Leupold’s New D-EVO Changes Everything–SHOT Show 2015

New from Leupold for 2015 is the D-EVO optics system; unconventional and revolutionary, the D-EVO 6X20mm scope is the strangest rifle scope to hit the market this year. Like it or not, the D-EVO challenges convention and creates an inseparable optics system giving the shooter simultaneous views of unmagnified and magnified targets.

From this end it looks like a traditional pair, only the magnified optic is offset.

From this end it looks like a traditional pair, only the magnified optic is offset.

D-EVO stands Dual Enhanced View Optic, but what does this mean? The short answer is this: Leupold has paired a 6x20mm scope with a red dot sight to give the shooter an unobstructed lateral sight picture. This allows the shooter to choose between scope and dot, or use both simultaneously. The shooter can use the dot to get on target, then shift focus down to the magnified optic to take the shot with great precision and accuracy.

If you’ve spent any time with paired optics, you’ll understand the premise. Slap a red dot on top of a scope and go for it. But the artificially paired systems require you to shift your line of sight from one to the other, and can’t be used at the same time. One gets you close, the other dials you in, but switching between the two requires patience and practice.

The D-EVO system is intuitive and quick into use. With limited exposure to the system I was able to master this optic in just a few short seconds.

The scope utilizes the CMR-W reticle, which is designed to work directly with 5.56X45 and 7.62X51. This gives the shooter a reticle that is optimized for range estimation, holdovers, and windage holds. The reticle of the scope has a .5 moa center dot with a 5 moa outer ring. The D-EVO looks something like a periscope, and does make use of mirrors, but we have Leupold’s assurance that it is tough. It is submersible to 66 feet and backed by the Leupold Gold Ring lifetime guarantee. MSRP on the D-EVO is $1,900.

Yet from the back end, you have two views that begin to blend into one.

Yet from the back end, you have two views that begin to blend into one. It is hard to capture on film, as your eye still want to bounce between the two. But the separate images require little eye movement when you’re on the scope, and the image begins to meld into one.

Editor’s note: If you’re from my generation, you’ll remember the last time a DEVO changed the world. I’m sure I wasn’t the only one roaming the floor at SHOT Show asking: “Are we not men?” Click on the video below for a guaranteed good time.

Leupold 1917
Leupold 1914

Leupold 1923
Leupold 1927

Leupold 1916
Leupold 1928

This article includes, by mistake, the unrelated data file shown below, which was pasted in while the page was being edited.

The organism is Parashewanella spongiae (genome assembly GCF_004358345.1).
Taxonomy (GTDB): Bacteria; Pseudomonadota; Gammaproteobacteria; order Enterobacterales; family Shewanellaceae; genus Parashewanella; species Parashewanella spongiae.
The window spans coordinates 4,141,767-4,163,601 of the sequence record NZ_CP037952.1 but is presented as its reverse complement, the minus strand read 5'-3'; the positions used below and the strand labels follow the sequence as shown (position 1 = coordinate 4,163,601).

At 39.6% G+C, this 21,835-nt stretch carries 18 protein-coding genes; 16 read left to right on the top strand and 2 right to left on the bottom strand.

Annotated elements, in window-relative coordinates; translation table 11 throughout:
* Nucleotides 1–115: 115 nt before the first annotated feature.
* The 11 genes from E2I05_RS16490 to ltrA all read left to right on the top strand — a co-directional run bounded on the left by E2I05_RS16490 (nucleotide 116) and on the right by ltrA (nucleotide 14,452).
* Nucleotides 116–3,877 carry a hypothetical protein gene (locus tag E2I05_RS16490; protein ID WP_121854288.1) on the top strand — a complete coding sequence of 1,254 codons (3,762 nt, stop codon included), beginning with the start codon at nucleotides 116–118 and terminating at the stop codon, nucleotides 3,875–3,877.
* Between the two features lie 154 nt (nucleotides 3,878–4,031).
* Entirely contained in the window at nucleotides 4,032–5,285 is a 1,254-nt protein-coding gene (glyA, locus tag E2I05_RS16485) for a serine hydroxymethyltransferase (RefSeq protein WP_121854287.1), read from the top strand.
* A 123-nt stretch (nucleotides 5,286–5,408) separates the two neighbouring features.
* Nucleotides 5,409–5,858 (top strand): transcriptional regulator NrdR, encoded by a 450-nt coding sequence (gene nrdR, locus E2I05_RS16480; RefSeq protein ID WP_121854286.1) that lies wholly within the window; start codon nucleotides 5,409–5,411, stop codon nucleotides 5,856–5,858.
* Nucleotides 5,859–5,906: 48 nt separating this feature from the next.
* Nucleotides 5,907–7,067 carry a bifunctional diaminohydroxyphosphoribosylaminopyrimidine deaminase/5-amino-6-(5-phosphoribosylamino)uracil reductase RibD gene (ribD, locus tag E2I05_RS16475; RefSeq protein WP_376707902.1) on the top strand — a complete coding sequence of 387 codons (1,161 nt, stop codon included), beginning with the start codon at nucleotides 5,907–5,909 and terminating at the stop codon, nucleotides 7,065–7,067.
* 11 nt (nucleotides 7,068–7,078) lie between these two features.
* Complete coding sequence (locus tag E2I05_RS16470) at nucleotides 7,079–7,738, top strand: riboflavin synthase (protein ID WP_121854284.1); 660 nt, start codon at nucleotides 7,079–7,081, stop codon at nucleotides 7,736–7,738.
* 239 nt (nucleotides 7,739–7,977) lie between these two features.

{ 9 comments… add one }
  • DaveGinOly February 5, 2015, 7:18 pm

    Nice concept, but, design-wise, I think they missed the boat. I see that they’re doing here – the effect is that the red dot appears immediately above the magnified view of the optical sight. But why not integrate the two and have the magnifying optics in a straight-through tube and offset the electronics of the red dot sight (lowering its sight window so that it’s just above the optical sight tube)? It seems that the red dot sight’s mount and electronics are in the way of a straight-through optical sight, so instead of bending the optical sight, get the red dot sight’s electronics and high-rise mount out of the way. The mount is dispensed with entirely – it’s integral to the optical sight, or, if dismountable, is mounted via a sideplate instead of a baseplate – and the dot’s electronics are moved out of the way of the optical sight.

    • Lee's Gun Supply February 6, 2015, 11:07 am

      I think you may be onto something. Why not try to come up with something yourself and patent the idea?

  • Evan February 5, 2015, 10:35 am

    Sounds kinda interesting, but I’d like to play with one before dropping $1900.

  • Stephen Stewart February 5, 2015, 10:32 am

    What’s the component on the right? It seems like it might obstruct the view for those of shooting Southpaw.

    • Scott Bush February 5, 2015, 11:50 am

      Yep… this looks like a righty only scope…

    • Will Drider February 5, 2015, 12:00 pm

      “Part on right side” is the section of the scope providing the magnification. Mirrors flip flop the image from the right to under red dot portion which allows you to co-witness the sights above the bore.

      WOW! Im impressed. A little wide perhaps and it may catch brass on the lens (big ouch). Hope there is a few clear lens covers shipped with it.

  • John Currie February 5, 2015, 7:21 am

    Sights, schmights: who EVER would thought that a DEVO video would pop up in an article about the SHOT show on a gun lover’s website.
    Soon, the lion will lie down with the lamb and it will be the end times…

    • Jeff February 5, 2015, 8:33 pm

      I’ve always had hope…..and that day is finally here. I go shooting in my Booji Boy t-shirt and have actually gotten compliments.

  • Alan Reece February 5, 2015, 3:48 am

    Looks like a much better concept than the HAMMR (and not much more money), more versatile than the CQT. I want one!

Leave a Comment

Send this to a friend